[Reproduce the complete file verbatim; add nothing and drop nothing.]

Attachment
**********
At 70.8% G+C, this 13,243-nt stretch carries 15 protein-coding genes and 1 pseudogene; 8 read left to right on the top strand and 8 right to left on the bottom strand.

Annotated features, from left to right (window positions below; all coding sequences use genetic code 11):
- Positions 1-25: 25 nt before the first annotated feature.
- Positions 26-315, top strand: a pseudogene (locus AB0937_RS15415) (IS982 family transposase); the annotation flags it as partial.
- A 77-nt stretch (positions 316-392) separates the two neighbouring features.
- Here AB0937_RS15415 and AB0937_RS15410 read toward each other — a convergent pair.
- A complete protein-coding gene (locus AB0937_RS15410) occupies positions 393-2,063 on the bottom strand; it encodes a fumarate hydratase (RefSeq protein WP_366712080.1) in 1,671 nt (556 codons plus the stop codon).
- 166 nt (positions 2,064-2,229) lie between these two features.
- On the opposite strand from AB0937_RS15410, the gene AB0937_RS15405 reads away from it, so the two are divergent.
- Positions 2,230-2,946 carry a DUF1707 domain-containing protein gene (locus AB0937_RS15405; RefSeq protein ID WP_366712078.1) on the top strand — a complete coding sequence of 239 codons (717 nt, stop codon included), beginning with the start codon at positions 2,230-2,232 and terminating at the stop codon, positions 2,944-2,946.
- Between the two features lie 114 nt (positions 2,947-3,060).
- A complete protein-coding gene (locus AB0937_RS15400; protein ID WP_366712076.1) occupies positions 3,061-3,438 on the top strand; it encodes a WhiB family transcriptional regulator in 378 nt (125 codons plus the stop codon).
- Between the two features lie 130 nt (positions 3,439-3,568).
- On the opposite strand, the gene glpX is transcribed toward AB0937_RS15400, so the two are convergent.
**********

At 70.8% G+C, this 13,243-nt stretch carries 15 protein-coding genes and 1 pseudogene; 8 read left to right on the top strand and 8 right to left on the bottom strand.

Annotated features, from left to right (window positions below; all coding sequences use genetic code 11):
- Positions 1-25: 25 nt before the first annotated feature.
- Positions 26-315, top strand: a pseudogene (locus AB0937_RS15415) (IS982 family transposase); the annotation flags it as partial.
- A 77-nt stretch (positions 316-392) separates the two neighbouring features.
- Here AB0937_RS15415 and AB0937_RS15410 read toward each other — a convergent pair.
- A complete protein-coding gene (locus AB0937_RS15410) occupies positions 393-2,063 on the bottom strand; it encodes a fumarate hydratase (RefSeq protein WP_366712080.1) in 1,671 nt (556 codons plus the stop codon).
- 166 nt (positions 2,064-2,229) lie between these two features.
- On the opposite strand from AB0937_RS15410, the gene AB0937_RS15405 reads away from it, so the two are divergent.
- Positions 2,230-2,946 carry a DUF1707 domain-containing protein gene (locus AB0937_RS15405; RefSeq protein ID WP_366712078.1) on the top strand — a complete coding sequence of 239 codons (717 nt, stop codon included), beginning with the start codon at positions 2,230-2,232 and terminating at the stop codon, positions 2,944-2,946.
- Between the two features lie 114 nt (positions 2,947-3,060).
- A complete protein-coding gene (locus AB0937_RS15400; protein ID WP_366712076.1) occupies positions 3,061-3,438 on the top strand; it encodes a WhiB family transcriptional regulator in 378 nt (125 codons plus the stop codon).
- Between the two features lie 130 nt (positions 3,439-3,568).
- On the opposite strand, the gene glpX is transcribed toward AB0937_RS15400, so the two are convergent.